Employee stress, anxiety and burnout are on the rise. Surveys show that mental health has been declining for years. Given the current challenges facing employees, you may be among the many organizations looking to ramp up their wellness efforts.

But what worked in the past may not work right now. In fact, research in the Harvard Business Review (HBR) suggests that traditional wellness initiatives could end up being counterproductive.

Instead, HBR emphasizes the importance of social connections in wellness initiatives. After years of physical distancing, strengthening employee relationships is more important than ever.

Following are four ways to improve your wellness efforts:

  • Go beyond individual pursuits.
  • Foster social connections.
  • Take relational pauses.
  • Incorporate employee well-being in productivity measurements.

Go beyond individual pursuits

In recent years, wellness efforts have focused on individual pursuits. Common examples include mindfulness apps, online fitness classes and financial education webinars. These benefit offerings can be a valuable component of overall wellness, but your employees also need to be connected to other humans.

HBR notes that feeling disconnected from colleagues can be as unhealthy as smoking, heavy drinking or lack of exercise.

Framing employee wellness as a team effort, not just a solo endeavor, can enhance the reach and impact of your benefits. It allows emotional challenges to be spread across a team and validates the individual experiences of your employees.

Team initiatives can be stand-alone efforts or incorporated into your current offerings. For example, you could organize group walks or virtual chats based on common concerns such as financial stress, chronic health conditions or workplace anxiety. If you offer yoga classes or mindfulness exercises, build in time at the end to discuss work concerns or emotional challenges.

Foster social connections

A fitness class or personal finance workshop will reach some of your employees, but not all. You can extend your reach by fostering social connections inside and outside the workplace.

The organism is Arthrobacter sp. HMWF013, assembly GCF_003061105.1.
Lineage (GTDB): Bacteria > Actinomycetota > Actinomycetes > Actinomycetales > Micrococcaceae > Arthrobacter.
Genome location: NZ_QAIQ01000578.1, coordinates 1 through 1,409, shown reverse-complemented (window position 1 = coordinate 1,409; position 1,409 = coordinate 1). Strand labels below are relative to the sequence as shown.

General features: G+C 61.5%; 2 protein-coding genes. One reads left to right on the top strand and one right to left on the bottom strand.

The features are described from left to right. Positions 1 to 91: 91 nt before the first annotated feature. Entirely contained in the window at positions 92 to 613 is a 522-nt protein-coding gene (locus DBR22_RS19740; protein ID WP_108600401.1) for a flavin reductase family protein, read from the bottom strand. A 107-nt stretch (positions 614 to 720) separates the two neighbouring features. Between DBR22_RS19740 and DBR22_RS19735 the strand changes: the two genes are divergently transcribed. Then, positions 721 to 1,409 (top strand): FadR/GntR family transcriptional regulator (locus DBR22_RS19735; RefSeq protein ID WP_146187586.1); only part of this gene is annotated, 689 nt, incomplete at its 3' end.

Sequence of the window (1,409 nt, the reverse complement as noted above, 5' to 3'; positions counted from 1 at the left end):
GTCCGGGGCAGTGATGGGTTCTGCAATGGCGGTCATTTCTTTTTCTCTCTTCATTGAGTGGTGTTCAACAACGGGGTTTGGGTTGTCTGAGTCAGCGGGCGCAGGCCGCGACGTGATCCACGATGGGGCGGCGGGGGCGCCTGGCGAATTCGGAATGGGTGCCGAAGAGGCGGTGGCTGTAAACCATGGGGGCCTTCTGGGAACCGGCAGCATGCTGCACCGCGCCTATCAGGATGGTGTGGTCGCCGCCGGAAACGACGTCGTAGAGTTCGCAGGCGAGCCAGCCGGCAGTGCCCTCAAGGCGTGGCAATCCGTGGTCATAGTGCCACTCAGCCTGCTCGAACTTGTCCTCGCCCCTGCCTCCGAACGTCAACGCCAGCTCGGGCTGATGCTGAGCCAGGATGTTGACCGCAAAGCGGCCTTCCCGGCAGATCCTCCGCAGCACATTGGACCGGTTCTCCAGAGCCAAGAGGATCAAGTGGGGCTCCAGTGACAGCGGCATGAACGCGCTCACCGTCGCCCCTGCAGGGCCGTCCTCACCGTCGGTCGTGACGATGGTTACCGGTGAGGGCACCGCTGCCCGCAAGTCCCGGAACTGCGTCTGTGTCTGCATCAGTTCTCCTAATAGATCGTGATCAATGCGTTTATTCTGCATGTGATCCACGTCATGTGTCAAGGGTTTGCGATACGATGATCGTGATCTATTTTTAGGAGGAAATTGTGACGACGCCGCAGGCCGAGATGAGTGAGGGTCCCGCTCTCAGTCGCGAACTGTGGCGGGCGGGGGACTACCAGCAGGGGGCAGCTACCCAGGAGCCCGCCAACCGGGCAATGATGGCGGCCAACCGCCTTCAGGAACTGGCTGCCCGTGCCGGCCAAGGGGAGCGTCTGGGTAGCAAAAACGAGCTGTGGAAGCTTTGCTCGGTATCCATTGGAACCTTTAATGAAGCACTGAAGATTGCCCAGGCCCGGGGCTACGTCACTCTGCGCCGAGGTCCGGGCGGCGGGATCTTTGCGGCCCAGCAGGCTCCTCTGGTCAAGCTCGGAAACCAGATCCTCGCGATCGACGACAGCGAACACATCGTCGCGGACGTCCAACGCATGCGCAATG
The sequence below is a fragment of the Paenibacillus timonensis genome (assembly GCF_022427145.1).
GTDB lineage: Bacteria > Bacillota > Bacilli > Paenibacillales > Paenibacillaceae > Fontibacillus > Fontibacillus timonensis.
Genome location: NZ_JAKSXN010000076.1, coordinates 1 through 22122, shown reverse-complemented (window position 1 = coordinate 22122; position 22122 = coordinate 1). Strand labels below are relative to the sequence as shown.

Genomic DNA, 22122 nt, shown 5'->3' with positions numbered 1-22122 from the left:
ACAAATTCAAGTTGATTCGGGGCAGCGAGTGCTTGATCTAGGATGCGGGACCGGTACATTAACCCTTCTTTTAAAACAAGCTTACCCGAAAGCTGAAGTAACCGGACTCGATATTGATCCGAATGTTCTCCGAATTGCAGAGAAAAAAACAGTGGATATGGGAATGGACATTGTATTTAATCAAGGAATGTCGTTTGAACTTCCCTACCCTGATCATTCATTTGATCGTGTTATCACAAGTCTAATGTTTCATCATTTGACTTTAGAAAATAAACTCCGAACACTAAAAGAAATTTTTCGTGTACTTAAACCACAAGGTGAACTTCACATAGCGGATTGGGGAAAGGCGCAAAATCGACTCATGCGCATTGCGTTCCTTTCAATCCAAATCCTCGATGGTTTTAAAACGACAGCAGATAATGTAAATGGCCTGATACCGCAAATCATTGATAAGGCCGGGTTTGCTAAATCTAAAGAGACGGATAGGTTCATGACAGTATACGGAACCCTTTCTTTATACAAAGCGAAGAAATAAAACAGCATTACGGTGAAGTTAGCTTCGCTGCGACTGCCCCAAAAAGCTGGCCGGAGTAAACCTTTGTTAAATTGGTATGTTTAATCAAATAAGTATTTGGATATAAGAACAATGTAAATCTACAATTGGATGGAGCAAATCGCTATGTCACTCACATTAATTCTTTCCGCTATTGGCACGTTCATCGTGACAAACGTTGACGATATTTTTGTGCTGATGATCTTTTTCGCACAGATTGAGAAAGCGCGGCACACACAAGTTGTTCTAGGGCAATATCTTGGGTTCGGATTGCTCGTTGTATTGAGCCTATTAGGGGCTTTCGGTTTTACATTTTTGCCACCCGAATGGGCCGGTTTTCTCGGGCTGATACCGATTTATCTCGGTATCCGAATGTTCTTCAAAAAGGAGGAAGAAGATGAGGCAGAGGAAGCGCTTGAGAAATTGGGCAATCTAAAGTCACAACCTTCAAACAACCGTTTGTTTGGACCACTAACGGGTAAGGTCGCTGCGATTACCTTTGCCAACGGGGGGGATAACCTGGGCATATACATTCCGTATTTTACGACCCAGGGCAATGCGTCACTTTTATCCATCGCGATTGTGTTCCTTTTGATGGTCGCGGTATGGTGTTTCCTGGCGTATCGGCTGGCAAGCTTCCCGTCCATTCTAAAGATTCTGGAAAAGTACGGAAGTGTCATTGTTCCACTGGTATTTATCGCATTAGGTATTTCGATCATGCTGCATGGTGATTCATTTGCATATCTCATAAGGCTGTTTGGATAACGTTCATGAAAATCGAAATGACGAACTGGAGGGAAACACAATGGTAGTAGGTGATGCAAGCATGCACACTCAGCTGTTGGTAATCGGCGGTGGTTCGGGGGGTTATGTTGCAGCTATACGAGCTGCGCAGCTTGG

At work, schedule more team gatherings and department celebrations. They don’t have to be elaborate or costly. Carving out dedicated time during the workday for colleagues to connect can help reduce stress, anxiety, loneliness and burnout, according to HBR. Off-site meetings can also get employees away from their desks and more focused on face-to-face interactions.

In addition, your wellness benefits can extend to employees’ personal lives. Consider arranging a volunteer effort at a local food bank or community organization. This can increase employees’ sense of purpose and connect colleagues who may not work together in the office. Other ideas include regularly scheduled happy hours, bowling leagues, book clubs and knitting groups.

On top of improving individual well-being, shared activities can increase employee satisfaction and engagement in the workplace, according to Forbes.

Take relational pauses

Relational pauses are intended to reflect on how work duties are impacting your team on a human level. When done correctly, these pauses can improve authenticity and empathy among colleagues.

Relational pauses don’t need to be long, and they aren’t complaint sessions. They are meant to discuss obstacles, validate employees’ feelings and work toward solutions.

Ask questions about what motivates and frustrates employees. As a team, look for commonalities, differences and potential improvements.

HBR suggests using relational pauses:

  • At the beginning or end of meetings
  • During emotional arguments
  • After a setback such as losing a client
  • Following resignations or layoffs

You can also incorporate relational pauses into your wellness efforts. Create dedicated listening and sharing sessions or make time during fitness classes or group meditation sessions.

Incorporate employee well-being into productivity

An article in Inc. Magazine notes that productivity shouldn’t be measured solely on individual output, emails, phone calls, hours worked and similar metrics. An equally important component is employee well-being.

When employees feel mentally and physically well, individual and organizational results improve. HBR cited research showing that when teams approach adversity and stressful obstacles together, they perform better than those that attempt to deal with setbacks individually.

Well-being is not as easy to measure as clock-ins and clock-outs, but it is vital to your wellness efforts. Measurements can include short pulse surveys to employees and regular supervisor check-ins to gauge employee stress and satisfaction.

Including employee well-being in your productivity measurements is a way to acknowledge the importance of wellness initiatives and create organizational accountability for these offerings.

Strengthening your wellness efforts

Through collective wellness efforts, you can improve employee resilience, interpersonal communication, collaboration and problem-solving.

For more ideas on enhancing employee well-being, talk with your insurance broker or benefits adviser. They can help you examine collective wellness ideas to enhance your current offerings.